"Our recommendations recognize the large number of scientific studies that demonstrate greater accuracy in identifying women at risk of having or developing cervical cancer, when a Pap is combined with the HPV test, rather than relying on a Pap smear alone," said Professor Klaus Friese, lead author of the new guidelines and professor of gynecology at the Ludwig-Maximilians-University (Munich). "By using both tests for women 30 and over, when cervical cancer is most common, we hope to greatly reduce the number of women suffering and dying from this disease."
The DGGG guidelines conclude that the sensitivity of the Hybrid Capture II (HC2) technology used by the digene HPV Test is comparable to PCR, the standard technology used in molecular testing. However, according to the guidelines, the specificity (association with actual disease) of HC2 is greater than that for PCR.
Every year, cervical cancer affects nearly 500,000 women worldwide and, after breast cancer, is the second most common malignancy in women. In Germany, 6,200 women are diagnosed with the disease and 1,800 die from it each year.
In most cases, the infection is cleared by the immune system or is suppressed without causing problems. However, in others, the infection persists, leading to abnormal cell changes and disease.
In Germany, the digene HPV Test is reimbursed by most private health insurers for routine screening. Many experts hope that public health insurance will cover HPV testing in the future for primary screening in conjunction with a Pap.
One pilot screening program already initiated is a partnership between public health insurer Deutsche BKK, the Wolfsburg clinical centre and gynecologists in private practice in the city. In the program, Deutsche BKK covers the cost of the digene HPV Test as screening for participants 30 years and older, in conjunction with a Pap.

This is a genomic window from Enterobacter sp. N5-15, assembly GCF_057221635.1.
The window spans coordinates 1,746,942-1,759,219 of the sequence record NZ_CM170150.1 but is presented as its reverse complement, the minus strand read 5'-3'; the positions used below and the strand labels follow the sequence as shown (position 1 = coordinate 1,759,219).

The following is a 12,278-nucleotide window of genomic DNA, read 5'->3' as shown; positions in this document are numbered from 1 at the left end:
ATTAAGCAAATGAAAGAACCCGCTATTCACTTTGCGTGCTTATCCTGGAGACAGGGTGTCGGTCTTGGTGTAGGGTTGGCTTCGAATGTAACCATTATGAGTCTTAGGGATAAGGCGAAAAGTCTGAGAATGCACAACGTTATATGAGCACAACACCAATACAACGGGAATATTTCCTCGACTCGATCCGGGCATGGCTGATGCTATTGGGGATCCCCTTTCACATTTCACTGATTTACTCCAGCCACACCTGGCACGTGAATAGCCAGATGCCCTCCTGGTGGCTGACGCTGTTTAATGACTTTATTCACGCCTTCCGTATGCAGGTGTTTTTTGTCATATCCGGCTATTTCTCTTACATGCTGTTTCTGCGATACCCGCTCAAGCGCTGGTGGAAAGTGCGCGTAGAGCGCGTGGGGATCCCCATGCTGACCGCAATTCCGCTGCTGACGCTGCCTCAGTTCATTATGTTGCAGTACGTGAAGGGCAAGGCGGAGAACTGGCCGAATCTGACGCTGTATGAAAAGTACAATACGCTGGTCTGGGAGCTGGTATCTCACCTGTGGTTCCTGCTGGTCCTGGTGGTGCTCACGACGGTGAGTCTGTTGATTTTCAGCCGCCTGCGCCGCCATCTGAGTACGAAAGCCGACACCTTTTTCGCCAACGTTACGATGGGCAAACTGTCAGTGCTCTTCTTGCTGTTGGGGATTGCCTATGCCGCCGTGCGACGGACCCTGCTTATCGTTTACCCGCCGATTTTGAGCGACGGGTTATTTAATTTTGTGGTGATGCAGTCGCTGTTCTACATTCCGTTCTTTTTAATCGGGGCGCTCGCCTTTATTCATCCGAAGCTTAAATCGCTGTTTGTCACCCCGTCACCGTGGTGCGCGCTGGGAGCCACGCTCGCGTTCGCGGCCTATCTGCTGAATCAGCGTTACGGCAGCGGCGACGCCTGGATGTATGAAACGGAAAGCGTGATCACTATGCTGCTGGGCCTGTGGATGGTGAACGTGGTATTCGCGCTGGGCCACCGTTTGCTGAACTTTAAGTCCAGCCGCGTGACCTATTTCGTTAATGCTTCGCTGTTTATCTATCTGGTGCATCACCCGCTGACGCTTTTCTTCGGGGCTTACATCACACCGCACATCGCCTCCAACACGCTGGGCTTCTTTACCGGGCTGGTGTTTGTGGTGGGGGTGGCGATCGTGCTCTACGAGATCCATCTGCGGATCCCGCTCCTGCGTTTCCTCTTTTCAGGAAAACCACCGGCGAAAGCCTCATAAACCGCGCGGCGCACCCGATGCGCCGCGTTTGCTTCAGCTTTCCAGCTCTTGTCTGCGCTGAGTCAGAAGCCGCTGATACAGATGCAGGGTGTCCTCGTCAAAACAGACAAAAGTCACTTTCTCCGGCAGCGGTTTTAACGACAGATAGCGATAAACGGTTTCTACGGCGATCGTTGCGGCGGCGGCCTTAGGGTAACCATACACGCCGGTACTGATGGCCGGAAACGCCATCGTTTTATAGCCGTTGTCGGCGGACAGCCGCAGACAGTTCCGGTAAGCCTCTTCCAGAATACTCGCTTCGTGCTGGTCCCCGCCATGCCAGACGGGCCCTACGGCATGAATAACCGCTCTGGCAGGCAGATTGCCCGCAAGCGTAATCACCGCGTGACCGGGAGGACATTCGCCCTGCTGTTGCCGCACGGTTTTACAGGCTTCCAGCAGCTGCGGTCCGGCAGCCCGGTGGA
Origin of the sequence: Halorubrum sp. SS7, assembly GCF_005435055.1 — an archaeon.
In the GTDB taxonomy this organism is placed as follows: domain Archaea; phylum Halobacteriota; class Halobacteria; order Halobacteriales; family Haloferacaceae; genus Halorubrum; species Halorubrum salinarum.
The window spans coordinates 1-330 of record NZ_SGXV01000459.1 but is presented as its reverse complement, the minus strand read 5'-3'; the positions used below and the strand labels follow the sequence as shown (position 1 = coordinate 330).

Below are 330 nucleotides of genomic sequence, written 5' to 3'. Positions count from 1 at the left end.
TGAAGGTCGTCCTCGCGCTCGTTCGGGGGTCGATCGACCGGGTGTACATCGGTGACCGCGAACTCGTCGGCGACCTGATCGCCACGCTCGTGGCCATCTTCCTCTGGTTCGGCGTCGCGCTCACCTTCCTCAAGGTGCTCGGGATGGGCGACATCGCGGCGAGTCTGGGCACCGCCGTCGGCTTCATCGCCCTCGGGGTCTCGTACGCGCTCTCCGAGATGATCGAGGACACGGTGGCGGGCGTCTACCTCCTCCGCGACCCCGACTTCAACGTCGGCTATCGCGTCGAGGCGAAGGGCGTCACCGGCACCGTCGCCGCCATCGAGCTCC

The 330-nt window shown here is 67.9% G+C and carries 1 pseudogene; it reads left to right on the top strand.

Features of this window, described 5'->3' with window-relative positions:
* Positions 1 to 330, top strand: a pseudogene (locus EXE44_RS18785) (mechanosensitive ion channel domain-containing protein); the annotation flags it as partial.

Tomotherapy to install Hi Art in Sweden
Tomotherapy (Madison, Wisconsin) said it has extended its reach in Europe with the first TomoTherapy Hi Art treatment system set to be installed in Scandinavia, at Lund University Hospital (Lund, Sweden).
Jef Van Dam, general manager of TomoTherapy EMEA, said, "This marks our entry into the Swedish market with a prestigious institution that pioneered the use of many technological advances in Scandinavia and Europe."
Lund University Hospital said that it conducted an investigation of all commercially available intensity-modulated radiation therapy (IMRT) systems, including arc-based options on conventional platforms, to determine what system to purchase.
Jacob Engellau, MD, PhD, head of radiation oncology at Lund University Hospital, said, "As a large center treating 2,500 new patients yearly, we are dependent on high up-time and clinical reliability. The established and clinically well-implemented TomoTherapy Hi Art was the only system that could meet the demands of our clinic."
While the system will be used to treat any array of cancers, the clinical experts at Lund plan to focus on anal, rectal, cervical, stomach and esophageal cancers. They will also be using the system for stereotactic radiosurgery treatments and see greater possibilities for clinical trials involving simultaneously integrated boost (SIB) with or without dose escalation.